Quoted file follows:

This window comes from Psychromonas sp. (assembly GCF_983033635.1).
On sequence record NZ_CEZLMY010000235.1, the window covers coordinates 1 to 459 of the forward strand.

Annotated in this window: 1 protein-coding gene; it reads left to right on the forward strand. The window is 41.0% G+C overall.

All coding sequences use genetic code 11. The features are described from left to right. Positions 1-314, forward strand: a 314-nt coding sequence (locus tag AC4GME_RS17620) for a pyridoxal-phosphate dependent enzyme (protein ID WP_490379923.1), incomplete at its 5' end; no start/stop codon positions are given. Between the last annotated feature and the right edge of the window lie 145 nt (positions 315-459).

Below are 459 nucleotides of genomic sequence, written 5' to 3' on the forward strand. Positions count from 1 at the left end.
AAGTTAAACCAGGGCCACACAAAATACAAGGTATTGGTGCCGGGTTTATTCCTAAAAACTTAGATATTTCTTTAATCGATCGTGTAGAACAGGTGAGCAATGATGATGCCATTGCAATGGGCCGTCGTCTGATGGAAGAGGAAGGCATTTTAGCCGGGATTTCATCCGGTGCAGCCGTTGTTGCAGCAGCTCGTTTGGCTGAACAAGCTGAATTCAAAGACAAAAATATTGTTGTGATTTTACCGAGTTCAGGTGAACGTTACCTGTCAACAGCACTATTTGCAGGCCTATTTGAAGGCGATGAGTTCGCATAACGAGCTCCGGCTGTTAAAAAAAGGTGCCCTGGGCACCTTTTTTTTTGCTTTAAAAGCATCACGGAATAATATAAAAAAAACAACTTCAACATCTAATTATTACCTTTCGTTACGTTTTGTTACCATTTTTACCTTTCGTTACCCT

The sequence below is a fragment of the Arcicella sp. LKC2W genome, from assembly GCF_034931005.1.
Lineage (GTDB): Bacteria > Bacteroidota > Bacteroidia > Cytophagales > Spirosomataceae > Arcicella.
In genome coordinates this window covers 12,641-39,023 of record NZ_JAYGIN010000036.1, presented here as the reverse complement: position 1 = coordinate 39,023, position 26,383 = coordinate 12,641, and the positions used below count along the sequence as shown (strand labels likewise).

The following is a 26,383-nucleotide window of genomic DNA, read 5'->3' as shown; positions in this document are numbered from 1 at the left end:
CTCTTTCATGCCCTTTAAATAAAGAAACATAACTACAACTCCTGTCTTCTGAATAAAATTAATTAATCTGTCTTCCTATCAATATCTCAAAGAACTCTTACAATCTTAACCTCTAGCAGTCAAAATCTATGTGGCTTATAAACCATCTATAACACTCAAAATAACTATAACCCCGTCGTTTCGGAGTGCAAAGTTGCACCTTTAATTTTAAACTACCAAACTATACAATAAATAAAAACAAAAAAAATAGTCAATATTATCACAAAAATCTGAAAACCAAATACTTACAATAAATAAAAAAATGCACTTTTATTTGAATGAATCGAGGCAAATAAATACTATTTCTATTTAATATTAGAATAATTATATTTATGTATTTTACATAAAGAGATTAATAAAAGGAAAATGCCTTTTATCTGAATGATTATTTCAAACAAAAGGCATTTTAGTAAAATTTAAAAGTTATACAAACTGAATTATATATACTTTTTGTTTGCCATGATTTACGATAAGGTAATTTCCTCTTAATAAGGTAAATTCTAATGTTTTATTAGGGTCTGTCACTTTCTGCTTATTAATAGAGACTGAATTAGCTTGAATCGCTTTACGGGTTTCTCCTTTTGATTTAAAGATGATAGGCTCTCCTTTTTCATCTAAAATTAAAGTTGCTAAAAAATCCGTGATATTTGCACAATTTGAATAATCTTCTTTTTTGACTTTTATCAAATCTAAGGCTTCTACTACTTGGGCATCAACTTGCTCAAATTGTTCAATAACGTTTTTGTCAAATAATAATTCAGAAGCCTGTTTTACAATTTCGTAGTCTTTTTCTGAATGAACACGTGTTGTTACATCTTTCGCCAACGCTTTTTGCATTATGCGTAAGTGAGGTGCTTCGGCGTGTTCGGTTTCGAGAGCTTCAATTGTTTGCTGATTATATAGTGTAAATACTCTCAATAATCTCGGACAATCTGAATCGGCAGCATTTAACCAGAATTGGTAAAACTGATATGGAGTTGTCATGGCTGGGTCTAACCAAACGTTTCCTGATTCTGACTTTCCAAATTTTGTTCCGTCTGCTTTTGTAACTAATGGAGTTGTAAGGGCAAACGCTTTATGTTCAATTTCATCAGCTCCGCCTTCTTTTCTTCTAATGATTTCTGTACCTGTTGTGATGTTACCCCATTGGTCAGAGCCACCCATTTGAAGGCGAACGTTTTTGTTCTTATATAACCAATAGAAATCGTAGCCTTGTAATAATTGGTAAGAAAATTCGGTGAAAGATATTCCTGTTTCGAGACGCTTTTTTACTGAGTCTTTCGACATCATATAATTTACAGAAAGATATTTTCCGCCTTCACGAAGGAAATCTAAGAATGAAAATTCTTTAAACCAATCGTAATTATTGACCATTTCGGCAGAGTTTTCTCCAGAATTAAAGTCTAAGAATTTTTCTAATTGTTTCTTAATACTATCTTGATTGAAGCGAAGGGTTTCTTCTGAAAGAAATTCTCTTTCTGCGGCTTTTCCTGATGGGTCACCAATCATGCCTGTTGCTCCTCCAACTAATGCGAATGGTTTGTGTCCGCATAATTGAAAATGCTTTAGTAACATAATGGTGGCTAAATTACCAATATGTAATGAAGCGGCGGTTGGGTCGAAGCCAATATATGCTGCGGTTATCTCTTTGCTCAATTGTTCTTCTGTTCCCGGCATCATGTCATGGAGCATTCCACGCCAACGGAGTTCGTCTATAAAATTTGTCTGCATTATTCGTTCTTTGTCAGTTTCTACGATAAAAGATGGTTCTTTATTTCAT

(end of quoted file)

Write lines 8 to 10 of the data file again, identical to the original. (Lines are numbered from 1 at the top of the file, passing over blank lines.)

Lineage (GTDB): Bacteria > Bacteroidota > Bacteroidia > Cytophagales > Spirosomataceae > Arcicella.
In genome coordinates this window covers 12,641-39,023 of record NZ_JAYGIN010000036.1, presented here as the reverse complement: position 1 = coordinate 39,023, position 26,383 = coordinate 12,641, and the positions used below count along the sequence as shown (strand labels likewise).

The following is a 26,383-nucleotide window of genomic DNA, read 5'->3' as shown; positions in this document are numbered from 1 at the left end: